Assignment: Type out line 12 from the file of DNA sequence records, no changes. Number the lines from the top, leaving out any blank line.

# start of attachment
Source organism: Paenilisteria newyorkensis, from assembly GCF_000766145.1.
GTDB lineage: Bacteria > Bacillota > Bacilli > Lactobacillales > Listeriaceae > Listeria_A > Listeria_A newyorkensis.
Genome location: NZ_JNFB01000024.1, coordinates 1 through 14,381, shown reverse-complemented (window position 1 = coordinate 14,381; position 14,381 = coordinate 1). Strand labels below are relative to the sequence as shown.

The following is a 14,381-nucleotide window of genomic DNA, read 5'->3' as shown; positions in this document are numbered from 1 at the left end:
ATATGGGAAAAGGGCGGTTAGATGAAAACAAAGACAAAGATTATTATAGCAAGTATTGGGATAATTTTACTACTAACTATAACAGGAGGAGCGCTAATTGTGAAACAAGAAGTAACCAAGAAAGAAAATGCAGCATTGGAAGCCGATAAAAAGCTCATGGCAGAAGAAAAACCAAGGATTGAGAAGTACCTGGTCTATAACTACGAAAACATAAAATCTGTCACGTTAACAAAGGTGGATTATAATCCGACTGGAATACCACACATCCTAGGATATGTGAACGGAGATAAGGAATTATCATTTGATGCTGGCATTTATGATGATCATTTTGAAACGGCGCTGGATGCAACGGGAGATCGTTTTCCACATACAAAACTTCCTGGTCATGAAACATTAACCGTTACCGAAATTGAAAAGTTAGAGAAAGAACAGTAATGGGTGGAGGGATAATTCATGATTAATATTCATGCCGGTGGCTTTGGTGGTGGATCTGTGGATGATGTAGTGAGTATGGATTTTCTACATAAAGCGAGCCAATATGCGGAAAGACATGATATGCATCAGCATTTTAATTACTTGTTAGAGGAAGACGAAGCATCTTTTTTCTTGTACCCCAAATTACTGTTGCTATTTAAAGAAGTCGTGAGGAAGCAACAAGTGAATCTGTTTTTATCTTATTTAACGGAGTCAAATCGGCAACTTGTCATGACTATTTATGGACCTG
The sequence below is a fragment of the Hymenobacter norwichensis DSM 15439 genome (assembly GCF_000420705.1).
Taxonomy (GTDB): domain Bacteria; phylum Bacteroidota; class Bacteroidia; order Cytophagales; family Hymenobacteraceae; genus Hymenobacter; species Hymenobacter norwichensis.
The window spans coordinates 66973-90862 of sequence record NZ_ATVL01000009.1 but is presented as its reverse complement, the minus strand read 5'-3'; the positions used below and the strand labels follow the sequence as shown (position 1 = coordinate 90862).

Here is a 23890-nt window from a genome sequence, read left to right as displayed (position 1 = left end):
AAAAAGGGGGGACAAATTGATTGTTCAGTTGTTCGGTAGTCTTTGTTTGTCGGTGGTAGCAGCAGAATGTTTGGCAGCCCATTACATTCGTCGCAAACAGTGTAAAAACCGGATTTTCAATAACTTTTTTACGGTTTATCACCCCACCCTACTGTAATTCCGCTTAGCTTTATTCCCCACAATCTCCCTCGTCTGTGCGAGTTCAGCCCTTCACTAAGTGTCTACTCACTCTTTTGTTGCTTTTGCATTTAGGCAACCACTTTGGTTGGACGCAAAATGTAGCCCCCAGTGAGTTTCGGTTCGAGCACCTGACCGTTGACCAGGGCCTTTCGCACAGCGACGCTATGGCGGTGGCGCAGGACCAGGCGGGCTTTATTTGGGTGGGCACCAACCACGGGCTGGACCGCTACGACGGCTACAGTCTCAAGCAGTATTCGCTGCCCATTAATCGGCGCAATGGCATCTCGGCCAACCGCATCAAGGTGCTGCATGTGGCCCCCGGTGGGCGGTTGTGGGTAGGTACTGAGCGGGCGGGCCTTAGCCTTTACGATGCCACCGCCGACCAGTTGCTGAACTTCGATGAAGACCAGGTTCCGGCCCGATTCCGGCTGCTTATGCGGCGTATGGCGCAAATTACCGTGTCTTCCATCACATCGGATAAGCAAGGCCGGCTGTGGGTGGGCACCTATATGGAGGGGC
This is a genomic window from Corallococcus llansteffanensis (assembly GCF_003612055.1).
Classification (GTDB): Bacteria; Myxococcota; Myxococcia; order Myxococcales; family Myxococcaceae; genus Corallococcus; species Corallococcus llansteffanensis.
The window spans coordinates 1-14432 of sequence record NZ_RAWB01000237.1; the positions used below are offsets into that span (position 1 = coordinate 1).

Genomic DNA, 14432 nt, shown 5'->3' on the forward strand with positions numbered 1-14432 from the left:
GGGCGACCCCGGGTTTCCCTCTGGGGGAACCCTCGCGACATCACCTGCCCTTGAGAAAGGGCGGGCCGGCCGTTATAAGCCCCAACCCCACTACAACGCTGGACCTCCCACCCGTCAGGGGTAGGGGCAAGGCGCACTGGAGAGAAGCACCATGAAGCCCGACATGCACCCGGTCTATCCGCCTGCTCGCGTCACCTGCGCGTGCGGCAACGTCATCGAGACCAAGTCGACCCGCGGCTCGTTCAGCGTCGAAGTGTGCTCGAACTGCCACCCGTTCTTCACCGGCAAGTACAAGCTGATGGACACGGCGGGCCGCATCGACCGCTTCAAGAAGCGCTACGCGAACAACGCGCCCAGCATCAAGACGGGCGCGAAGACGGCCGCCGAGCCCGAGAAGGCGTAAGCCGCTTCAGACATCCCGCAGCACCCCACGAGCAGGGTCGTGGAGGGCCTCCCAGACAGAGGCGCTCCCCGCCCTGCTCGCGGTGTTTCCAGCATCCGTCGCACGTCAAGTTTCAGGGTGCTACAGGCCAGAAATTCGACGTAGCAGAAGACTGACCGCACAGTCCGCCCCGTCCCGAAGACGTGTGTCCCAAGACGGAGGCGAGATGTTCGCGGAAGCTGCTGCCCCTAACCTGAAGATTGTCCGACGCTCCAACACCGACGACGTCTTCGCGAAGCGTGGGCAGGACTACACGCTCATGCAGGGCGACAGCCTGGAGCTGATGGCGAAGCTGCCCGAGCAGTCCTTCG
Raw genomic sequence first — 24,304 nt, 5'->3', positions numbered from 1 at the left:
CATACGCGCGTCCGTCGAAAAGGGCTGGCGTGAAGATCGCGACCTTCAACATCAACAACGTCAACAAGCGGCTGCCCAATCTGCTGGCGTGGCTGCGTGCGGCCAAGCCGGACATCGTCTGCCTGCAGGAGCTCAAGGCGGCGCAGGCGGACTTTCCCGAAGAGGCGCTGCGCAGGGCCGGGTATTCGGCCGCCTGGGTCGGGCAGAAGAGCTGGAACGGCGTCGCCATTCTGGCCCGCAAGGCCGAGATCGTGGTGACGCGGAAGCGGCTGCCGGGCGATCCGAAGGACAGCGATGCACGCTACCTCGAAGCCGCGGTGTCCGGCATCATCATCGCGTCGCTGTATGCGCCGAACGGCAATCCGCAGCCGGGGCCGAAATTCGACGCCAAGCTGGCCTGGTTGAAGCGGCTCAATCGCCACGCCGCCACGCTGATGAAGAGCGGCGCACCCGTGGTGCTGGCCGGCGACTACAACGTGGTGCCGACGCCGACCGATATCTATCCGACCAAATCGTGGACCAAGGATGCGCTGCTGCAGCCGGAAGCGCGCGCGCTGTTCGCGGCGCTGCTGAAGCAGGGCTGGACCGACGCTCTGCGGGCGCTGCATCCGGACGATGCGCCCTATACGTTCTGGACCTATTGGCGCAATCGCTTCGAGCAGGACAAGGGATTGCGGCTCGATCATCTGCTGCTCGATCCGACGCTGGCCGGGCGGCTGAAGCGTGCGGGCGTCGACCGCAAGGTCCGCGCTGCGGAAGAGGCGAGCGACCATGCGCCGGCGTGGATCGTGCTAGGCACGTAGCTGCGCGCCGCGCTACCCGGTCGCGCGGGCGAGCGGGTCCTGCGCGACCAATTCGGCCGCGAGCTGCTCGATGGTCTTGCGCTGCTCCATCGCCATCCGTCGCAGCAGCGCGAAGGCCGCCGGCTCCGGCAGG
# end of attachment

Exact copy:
Classification (GTDB): Bacteria; Myxococcota; Myxococcia; order Myxococcales; family Myxococcaceae; genus Corallococcus; species Corallococcus llansteffanensis.